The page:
United States crude oil stockpiles rose unexpectedly last week to hit an all-time high as refiners boosted imports, particularly from Saudi Arabia, while exports dropped to lows not seen since November.
The US Energy Information Administration also said on Wednesday that refined product demand ticked up, but still remained far below normal levels.
Crude inventories rose 5.7 million barrels in the week leading up to June 5, surging to 538.1 million barrels - the highest level on record, not including the US strategic reserves, EIA data showed.
Shipments booked during the Saudi-Russia price war from March and April have been arriving in the US. Refiners' imports of Saudi barrels have averaged more than 1.5 million barrels per day (bpd) for three consecutive weeks, which has not happened since 2013.
In March, Riyadh announced it was lowering the price it charges for oil and would start pumping crude with abandon after it failed to convince Russia to agree to steep output cuts to offset a 30 million-barrel-a-day blow to demand from the coronavirus pandemic.
The price war sent already pressured crude prices crashing. At the height of the rout, prices of US benchmark West Texas Intermediate crude turned negative as traders paid to have oil taken off their hands rather than risk having nowhere to park it as storage facilities neared capacity.
Faced with a potential wave of bankruptcies among higher-cost US shale oil producers, US President Donald Trump, who is seeking re-election this year, personally appealed to Saudi Arabia's de facto leader, Crown Prince Mohammed bin Salman, and Russian President Vladimir Putin to reach a deal and rebalance the market.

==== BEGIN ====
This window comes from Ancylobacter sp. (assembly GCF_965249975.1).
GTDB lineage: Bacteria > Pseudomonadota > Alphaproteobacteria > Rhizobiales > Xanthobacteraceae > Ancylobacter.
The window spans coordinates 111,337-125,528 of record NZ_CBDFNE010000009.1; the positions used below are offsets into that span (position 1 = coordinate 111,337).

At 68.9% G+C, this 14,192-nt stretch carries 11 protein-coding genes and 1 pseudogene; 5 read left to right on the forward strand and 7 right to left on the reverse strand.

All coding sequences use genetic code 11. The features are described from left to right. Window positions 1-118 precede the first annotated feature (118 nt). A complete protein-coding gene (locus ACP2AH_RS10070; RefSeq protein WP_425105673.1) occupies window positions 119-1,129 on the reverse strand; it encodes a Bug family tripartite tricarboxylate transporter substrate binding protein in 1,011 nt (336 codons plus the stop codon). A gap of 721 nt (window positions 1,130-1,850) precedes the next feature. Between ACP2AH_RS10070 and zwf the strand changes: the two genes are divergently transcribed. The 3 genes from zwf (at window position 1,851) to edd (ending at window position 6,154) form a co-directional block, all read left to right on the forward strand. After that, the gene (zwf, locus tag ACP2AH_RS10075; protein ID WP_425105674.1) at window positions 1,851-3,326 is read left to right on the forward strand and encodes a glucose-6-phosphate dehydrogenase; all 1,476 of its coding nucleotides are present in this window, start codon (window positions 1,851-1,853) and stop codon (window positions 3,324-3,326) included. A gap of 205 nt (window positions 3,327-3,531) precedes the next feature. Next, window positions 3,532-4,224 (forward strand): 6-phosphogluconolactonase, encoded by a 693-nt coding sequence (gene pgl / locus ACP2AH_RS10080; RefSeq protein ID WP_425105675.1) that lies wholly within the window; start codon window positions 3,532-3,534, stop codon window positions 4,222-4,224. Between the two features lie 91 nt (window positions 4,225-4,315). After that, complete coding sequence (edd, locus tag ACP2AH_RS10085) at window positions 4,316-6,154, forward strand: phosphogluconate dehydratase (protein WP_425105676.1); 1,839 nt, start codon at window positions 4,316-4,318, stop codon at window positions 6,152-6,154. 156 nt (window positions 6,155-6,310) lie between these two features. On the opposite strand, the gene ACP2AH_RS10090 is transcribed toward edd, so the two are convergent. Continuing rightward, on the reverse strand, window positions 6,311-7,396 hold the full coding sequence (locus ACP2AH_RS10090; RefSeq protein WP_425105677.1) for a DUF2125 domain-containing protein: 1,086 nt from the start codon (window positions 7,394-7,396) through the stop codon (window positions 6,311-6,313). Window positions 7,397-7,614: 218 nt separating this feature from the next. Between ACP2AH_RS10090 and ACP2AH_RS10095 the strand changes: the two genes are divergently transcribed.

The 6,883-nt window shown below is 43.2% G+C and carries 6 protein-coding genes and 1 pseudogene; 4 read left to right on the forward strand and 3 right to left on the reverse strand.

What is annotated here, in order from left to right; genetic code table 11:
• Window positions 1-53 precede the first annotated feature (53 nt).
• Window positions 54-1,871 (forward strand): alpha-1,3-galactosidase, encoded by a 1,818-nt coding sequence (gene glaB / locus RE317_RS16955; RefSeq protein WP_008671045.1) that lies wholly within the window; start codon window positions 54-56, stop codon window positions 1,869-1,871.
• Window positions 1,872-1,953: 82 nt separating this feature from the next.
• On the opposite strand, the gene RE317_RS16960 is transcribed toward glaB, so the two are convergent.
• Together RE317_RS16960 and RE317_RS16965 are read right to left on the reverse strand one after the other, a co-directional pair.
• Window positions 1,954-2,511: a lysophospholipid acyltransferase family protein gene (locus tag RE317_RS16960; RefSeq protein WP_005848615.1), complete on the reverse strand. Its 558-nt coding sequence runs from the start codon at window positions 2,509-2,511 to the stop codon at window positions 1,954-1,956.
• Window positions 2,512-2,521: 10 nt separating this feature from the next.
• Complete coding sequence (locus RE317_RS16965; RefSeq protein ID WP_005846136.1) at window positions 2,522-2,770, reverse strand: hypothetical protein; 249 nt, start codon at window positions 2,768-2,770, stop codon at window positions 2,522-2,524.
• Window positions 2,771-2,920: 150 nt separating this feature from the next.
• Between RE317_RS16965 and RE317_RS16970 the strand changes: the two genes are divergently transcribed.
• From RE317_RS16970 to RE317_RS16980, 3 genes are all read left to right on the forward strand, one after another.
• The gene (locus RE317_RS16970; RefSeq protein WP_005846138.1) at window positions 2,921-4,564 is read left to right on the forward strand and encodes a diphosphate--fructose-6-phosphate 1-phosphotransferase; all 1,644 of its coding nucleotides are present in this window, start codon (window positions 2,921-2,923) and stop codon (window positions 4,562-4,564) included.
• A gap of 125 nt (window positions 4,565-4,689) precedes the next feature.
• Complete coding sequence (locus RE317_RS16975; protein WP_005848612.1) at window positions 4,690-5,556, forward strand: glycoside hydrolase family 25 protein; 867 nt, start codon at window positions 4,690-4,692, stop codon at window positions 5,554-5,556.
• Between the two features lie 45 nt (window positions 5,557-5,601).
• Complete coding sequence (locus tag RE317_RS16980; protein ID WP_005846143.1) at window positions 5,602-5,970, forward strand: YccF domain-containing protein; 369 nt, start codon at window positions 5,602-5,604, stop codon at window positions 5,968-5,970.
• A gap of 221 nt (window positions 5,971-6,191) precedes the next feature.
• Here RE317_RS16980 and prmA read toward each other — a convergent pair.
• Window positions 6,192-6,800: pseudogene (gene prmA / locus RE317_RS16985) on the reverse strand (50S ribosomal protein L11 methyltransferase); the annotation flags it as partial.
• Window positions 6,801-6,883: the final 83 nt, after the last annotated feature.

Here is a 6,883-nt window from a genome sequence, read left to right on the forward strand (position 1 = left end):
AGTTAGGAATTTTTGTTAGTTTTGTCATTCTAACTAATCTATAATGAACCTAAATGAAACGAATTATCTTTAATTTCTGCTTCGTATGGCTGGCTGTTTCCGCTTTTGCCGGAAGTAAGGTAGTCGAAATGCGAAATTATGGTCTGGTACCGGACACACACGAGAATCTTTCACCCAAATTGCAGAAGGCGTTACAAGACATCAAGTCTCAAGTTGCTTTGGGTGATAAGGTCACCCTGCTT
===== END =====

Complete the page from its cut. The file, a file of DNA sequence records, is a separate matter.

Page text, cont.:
Following Trump's intervention, the Saudi-led Organization of the Petroleum Exporting Countries and its allies led by Russia agreed to record-breaking production cuts of 9.7 million barrels per day (bpd) for May and June. The grouping, known as OPEC+, agreed on Saturday to extend those curbs through July to keep propping up prices.
But inventory build-ups continue to weigh on prices.
Crude inventories in the Gulf Coast import-export and refining hub jumped 6.9 million barrels in the week to June 5 to a record 303.7 million barrels. US exports fell to 2.4 million bpd, their lowest since November, so overall net crude imports rose by 1 million bpd, the EIA said.
"These are bearish numbers really. Crude [stocks] rose again despite being stymied by subdued demand. We are down significantly from a year ago today and saw builds in products as well," said Matt Smith, director of commodity research at ClipperData.
Gasoline inventories rose 866,000 barrels, compared with analysts' expectations for a 71,000-barrel rise. Distillate stockpiles, which include diesel and heating oil, increased by 1.6 million barrels.
Product supplied, a proxy for demand, showed gasoline consumption rebounded to 7.9 million bpd, still roughly 20 percent below the year-ago period, but an improvement from recent weeks. Overall gasoline demand is down 16 percent from a year ago.
Refinery utilisation rates rose by 1.3 percentage points to 73.1 percent of capacity.
The market was lower after the data. US crude futures fell 2 percent to $38.18 a barrel, while Brent was down 1.4 percent to $40.60 a barrel.